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Georgia learns a brutal lesson
The anniversary of Indian independence was to have been the event of my week, evoking remembrance of things past, reflections on time present, with perhaps a cursory glance at mysterious runic shapes for clues to the future. That, alas, was a not to be. Georgia's President Mikhail Saakashvilli decided to strut his hour upon the stage, little realising that the exercise would release bolts of lightning accompanied by claps of thunder, which have begun to reverberate across the globe. An adventurer by instinct, a huckster in search of a role, Mr Saakashvilli was primed and programmed by his American mentors and put through his paces at the Harvard University Law School with a State Department scholarship. He returned to his native Georgia, with an American spouse in tow, and ignited the 'Rose Revolution' whose force lifted him to the seat of power.
Not cut from the cloth of Brutus or Mark Antony, Mr Saakashvilli is invariably his inimitable self, much given to incontinent perorations on his democratic and human rights credentials and Russia's sins of commission and omission down the ages. He is a case study of creatures great and small trapped in a great game in which they are at best hapless pawns.
The mainstream and creationist American view of America is not far removed from Catholicism's immaculate conception. The systematic extermination of the Indian peoples of the North American plain, the long years of Black slavery, the use of atom bombs on Japan when the country's rulers were suing for peace, the massacre of the Vietnamese and Indo-Chinese peoples through carpet bombing and defoliation and the deceitful war on Iraq (without the discovery of the weapons of mass destruction, which were its alleged justification) are conspicuously absent from mainstream American political discourse. Its commanding heights are dominated increasingly by dipsomaniac disquisition on the threat to world order from the Professor Moriarty of modern crime, Mr Vladimir Putin himself.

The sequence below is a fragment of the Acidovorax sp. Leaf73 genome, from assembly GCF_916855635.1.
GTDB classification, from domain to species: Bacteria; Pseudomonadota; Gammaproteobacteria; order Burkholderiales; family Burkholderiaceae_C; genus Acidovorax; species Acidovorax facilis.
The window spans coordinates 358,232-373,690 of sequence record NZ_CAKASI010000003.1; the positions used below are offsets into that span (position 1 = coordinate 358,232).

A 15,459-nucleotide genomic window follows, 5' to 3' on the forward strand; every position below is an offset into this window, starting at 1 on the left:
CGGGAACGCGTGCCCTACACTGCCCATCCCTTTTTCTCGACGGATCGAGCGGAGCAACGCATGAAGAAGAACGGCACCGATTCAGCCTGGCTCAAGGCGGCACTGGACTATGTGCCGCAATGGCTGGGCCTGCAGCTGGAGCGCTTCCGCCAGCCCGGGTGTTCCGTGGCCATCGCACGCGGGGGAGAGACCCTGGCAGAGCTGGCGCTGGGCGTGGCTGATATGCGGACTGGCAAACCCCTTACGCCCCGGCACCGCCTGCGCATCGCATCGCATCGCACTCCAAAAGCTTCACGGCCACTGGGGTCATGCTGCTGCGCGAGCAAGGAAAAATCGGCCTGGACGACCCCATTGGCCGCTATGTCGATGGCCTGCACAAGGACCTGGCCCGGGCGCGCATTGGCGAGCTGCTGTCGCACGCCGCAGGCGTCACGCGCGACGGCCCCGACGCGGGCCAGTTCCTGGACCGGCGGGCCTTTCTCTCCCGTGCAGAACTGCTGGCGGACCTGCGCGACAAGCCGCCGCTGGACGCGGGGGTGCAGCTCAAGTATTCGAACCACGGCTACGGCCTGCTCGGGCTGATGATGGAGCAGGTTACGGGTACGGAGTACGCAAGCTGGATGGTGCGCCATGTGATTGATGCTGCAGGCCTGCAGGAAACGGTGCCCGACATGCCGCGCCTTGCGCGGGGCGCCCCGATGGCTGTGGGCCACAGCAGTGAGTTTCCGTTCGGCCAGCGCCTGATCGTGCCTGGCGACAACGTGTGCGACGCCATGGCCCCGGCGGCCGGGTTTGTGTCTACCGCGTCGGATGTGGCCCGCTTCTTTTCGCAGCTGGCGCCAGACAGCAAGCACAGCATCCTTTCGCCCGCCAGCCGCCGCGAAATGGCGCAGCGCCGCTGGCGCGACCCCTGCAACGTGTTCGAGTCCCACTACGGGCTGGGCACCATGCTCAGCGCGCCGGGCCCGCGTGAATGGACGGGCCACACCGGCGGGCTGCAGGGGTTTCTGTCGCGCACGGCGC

America is a great country with a multitude of wonderful accomplishments but its self-serving theology of unblemished virtue and rectitude is in danger of taking all humanity over the abyss. The United States is deep in the constructing of empire: American exceptionalism through Calvinistic grace makes the exercise credible in many American eyes. The dissolution of the Soviet Union constituted an opportunity for a divinely ordained enterprise; the vast expanses of Eurasia and its natural wealth to be dominated and exploited by American decree.
Nato's noose is drawn ever tighter round the Russian neck. American military and missile bases are already ensconced in Romania and Bulgaria -- two states once in harness with Adolf Hitler's Third Reich and the invading Nazi legions into the USSR -- in a bid to strangle the possible emergence of a rival centre of power in the Black Sea. Mr Saakashvilli, a midget in a grand design, was instrument in the baiting of the Russian bear. His troops and tanks, guns blazing, entered the rebellious Georgian enclave of South Ossetia to subdue its recalcitrant Russian-speaking population. He and his Anglo-American handlers calculated wrongly that a quiescent Kremlin, absorbed by the glittering opening ceremony of the Beijing Olympiad, would take the blow in humiliated silence.